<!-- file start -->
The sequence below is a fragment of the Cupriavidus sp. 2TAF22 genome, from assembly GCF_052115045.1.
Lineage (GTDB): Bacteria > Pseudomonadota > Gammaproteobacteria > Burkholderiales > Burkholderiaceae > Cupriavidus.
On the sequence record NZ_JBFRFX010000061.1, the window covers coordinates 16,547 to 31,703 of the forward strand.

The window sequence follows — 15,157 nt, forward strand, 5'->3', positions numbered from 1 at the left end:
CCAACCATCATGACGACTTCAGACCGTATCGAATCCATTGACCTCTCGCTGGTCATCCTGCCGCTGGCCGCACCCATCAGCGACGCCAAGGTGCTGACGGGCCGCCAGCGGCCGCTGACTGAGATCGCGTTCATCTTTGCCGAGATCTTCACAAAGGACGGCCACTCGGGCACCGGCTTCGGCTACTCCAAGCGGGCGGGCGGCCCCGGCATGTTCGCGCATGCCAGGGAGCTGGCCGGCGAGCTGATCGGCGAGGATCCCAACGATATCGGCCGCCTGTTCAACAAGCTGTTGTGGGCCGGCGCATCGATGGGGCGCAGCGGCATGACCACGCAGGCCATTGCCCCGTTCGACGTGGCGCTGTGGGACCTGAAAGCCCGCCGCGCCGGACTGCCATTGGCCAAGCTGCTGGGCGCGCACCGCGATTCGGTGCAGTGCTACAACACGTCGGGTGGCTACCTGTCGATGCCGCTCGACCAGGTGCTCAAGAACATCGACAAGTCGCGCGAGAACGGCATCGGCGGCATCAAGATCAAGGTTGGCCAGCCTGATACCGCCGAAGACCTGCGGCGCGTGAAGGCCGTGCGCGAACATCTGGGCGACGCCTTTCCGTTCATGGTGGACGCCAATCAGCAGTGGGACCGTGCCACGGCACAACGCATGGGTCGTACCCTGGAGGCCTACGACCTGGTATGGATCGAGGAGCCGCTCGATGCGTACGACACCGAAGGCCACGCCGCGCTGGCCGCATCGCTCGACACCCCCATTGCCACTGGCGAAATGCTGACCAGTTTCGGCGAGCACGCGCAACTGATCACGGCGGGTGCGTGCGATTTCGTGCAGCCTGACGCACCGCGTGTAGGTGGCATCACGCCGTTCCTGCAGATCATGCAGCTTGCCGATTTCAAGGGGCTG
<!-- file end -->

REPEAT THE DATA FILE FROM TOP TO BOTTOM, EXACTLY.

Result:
The sequence below is a fragment of the Cupriavidus sp. 2TAF22 genome, from assembly GCF_052115045.1.
Lineage (GTDB): Bacteria > Pseudomonadota > Gammaproteobacteria > Burkholderiales > Burkholderiaceae > Cupriavidus.
On the sequence record NZ_JBFRFX010000061.1, the window covers coordinates 16,547 to 31,703 of the forward strand.

The window sequence follows — 15,157 nt, forward strand, 5'->3', positions numbered from 1 at the left end:
CCAACCATCATGACGACTTCAGACCGTATCGAATCCATTGACCTCTCGCTGGTCATCCTGCCGCTGGCCGCACCCATCAGCGACGCCAAGGTGCTGACGGGCCGCCAGCGGCCGCTGACTGAGATCGCGTTCATCTTTGCCGAGATCTTCACAAAGGACGGCCACTCGGGCACCGGCTTCGGCTACTCCAAGCGGGCGGGCGGCCCCGGCATGTTCGCGCATGCCAGGGAGCTGGCCGGCGAGCTGATCGGCGAGGATCCCAACGATATCGGCCGCCTGTTCAACAAGCTGTTGTGGGCCGGCGCATCGATGGGGCGCAGCGGCATGACCACGCAGGCCATTGCCCCGTTCGACGTGGCGCTGTGGGACCTGAAAGCCCGCCGCGCCGGACTGCCATTGGCCAAGCTGCTGGGCGCGCACCGCGATTCGGTGCAGTGCTACAACACGTCGGGTGGCTACCTGTCGATGCCGCTCGACCAGGTGCTCAAGAACATCGACAAGTCGCGCGAGAACGGCATCGGCGGCATCAAGATCAAGGTTGGCCAGCCTGATACCGCCGAAGACCTGCGGCGCGTGAAGGCCGTGCGCGAACATCTGGGCGACGCCTTTCCGTTCATGGTGGACGCCAATCAGCAGTGGGACCGTGCCACGGCACAACGCATGGGTCGTACCCTGGAGGCCTACGACCTGGTATGGATCGAGGAGCCGCTCGATGCGTACGACACCGAAGGCCACGCCGCGCTGGCCGCATCGCTCGACACCCCCATTGCCACTGGCGAAATGCTGACCAGTTTCGGCGAGCACGCGCAACTGATCACGGCGGGTGCGTGCGATTTCGTGCAGCCTGACGCACCGCGTGTAGGTGGCATCACGCCGTTCCTGCAGATCATGCAGCTTGCCGATTTCAAGGGGCTG